Development of the internet during the 1990s streamlined the notification process considerably. The Variable Star Network was set up to create a global professional-amateur network of researchers observing not only cataclysmic variables but also things like black-hole binaries, supernovae and gamma-ray bursts. Stubbings, now recording more than 1400 observations (including thirty to sixty dwarf nova outbursts) each month, emails notifications of outbursts to the American Association of Variable Star Observers, the Variable Star Network and the Royal Astronomical Society of New Zealand each night. Photometrists Nelson and Stockdale would also be alerted by this process and leap into action.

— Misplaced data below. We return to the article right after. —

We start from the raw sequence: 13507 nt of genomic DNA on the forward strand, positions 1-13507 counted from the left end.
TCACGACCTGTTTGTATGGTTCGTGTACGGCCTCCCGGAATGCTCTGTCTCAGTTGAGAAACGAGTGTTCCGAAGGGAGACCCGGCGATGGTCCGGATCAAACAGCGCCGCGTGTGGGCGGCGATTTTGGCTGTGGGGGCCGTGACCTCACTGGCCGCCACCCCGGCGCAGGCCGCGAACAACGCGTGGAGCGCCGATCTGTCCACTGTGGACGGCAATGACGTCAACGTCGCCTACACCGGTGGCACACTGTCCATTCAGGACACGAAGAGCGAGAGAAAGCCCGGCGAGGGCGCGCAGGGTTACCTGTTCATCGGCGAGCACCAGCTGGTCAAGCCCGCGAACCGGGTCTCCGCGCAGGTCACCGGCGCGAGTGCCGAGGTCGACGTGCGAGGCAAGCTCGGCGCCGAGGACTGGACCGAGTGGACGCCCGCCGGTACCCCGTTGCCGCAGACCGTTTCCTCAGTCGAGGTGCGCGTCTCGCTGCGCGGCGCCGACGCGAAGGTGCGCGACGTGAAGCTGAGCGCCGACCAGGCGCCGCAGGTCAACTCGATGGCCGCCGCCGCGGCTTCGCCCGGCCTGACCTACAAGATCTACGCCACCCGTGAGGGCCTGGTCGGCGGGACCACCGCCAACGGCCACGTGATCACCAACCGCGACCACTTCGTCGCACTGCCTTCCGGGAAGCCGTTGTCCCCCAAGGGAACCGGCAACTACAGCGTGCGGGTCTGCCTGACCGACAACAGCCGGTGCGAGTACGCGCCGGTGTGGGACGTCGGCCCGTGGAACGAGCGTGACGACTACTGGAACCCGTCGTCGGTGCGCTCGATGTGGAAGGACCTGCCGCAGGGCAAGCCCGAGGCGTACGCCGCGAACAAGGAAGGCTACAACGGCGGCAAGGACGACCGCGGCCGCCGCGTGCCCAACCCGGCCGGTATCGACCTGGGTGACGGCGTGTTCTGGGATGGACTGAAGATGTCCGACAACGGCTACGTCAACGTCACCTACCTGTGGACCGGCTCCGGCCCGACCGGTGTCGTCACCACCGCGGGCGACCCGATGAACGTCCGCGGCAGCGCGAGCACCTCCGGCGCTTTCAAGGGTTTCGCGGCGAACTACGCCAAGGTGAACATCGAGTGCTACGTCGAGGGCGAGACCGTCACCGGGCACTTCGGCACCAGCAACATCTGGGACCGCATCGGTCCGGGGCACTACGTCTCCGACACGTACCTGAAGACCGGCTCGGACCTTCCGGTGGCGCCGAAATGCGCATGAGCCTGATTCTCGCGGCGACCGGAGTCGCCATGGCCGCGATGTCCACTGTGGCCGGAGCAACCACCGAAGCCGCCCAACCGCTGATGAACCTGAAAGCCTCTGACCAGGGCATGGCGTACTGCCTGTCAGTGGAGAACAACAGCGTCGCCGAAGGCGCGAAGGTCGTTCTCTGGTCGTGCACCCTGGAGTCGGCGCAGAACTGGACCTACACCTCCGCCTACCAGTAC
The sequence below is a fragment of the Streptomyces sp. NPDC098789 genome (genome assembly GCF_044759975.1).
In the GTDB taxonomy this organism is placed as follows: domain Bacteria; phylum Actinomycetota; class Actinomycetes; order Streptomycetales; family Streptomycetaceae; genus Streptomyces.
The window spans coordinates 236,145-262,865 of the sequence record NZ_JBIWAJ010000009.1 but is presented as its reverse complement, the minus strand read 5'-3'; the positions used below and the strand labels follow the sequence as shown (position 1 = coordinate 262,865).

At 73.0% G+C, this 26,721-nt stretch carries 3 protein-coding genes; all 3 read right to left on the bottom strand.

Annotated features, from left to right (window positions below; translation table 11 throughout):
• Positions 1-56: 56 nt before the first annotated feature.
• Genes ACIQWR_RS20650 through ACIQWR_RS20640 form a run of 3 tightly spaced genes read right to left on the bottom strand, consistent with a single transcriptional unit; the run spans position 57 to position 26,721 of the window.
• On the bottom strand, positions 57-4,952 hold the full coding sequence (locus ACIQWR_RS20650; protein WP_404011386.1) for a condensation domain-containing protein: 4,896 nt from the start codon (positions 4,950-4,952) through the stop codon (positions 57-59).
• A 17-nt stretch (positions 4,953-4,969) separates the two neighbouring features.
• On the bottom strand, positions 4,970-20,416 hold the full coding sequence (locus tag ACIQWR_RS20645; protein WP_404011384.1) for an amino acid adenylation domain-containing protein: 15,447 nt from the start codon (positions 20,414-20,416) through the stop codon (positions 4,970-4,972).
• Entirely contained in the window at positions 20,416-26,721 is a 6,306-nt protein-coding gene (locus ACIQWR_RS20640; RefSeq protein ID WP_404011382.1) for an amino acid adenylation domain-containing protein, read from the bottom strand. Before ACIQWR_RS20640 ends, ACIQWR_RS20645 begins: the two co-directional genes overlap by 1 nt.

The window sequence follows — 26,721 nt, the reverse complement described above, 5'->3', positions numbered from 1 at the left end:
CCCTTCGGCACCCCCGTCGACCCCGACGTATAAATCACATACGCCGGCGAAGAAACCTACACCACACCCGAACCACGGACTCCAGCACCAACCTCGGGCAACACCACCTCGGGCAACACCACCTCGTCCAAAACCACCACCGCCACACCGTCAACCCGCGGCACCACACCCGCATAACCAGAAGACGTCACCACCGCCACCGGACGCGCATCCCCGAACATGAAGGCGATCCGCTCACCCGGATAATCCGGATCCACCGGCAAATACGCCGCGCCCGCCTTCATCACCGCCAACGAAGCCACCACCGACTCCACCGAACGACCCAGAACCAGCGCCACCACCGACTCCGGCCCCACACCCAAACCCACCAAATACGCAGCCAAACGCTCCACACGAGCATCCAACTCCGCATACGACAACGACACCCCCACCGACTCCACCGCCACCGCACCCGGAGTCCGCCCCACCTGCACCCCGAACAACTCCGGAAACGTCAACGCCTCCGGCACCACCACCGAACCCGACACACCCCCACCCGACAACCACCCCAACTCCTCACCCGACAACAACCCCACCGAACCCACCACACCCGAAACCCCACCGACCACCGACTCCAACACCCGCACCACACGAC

“Last year T Pyxis went off,” says Nelson. “It’s a recurrent nova that goes off every thirty years or so. And that’s the beauty of the network: Rod alerted us and within half an hour we were all onto it.” Nelson recorded some 10,000 observations of this event, including three hours of data taken over the time that the star brightened. The professionals need as much data as possible, says Nelson, covering “the brightening, the maximum, the decay so they can look at pulsations and orbital humps.” As with most of his work, Nelson’s detailed observations were conveyed to AAVSO as well as to the Centre for Backyard Astrophysics in New York and Taichi Kato in Japan.